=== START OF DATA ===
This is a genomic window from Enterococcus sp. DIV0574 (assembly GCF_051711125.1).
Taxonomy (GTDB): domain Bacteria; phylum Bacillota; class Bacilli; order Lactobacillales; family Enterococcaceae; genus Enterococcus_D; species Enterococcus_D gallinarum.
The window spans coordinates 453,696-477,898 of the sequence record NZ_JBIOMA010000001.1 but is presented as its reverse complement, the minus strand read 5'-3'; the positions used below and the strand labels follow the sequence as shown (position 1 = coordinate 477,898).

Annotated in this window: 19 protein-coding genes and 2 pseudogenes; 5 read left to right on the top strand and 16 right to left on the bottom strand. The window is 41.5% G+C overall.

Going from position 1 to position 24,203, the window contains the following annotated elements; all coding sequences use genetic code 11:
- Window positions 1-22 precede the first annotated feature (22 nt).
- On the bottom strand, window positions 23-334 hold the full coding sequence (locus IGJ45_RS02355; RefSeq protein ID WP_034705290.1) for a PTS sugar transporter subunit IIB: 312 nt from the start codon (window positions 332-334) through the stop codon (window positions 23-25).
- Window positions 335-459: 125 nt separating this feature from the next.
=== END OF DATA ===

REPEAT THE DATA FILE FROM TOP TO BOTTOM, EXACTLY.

This is a genomic window from Enterococcus sp. DIV0574 (assembly GCF_051711125.1).
Taxonomy (GTDB): domain Bacteria; phylum Bacillota; class Bacilli; order Lactobacillales; family Enterococcaceae; genus Enterococcus_D; species Enterococcus_D gallinarum.
The window spans coordinates 453,696-477,898 of the sequence record NZ_JBIOMA010000001.1 but is presented as its reverse complement, the minus strand read 5'-3'; the positions used below and the strand labels follow the sequence as shown (position 1 = coordinate 477,898).

Annotated in this window: 19 protein-coding genes and 2 pseudogenes; 5 read left to right on the top strand and 16 right to left on the bottom strand. The window is 41.5% G+C overall.

Going from position 1 to position 24,203, the window contains the following annotated elements; all coding sequences use genetic code 11:
- Window positions 1-22 precede the first annotated feature (22 nt).
- On the bottom strand, window positions 23-334 hold the full coding sequence (locus IGJ45_RS02355; RefSeq protein ID WP_034705290.1) for a PTS sugar transporter subunit IIB: 312 nt from the start codon (window positions 332-334) through the stop codon (window positions 23-25).
- Window positions 335-459: 125 nt separating this feature from the next.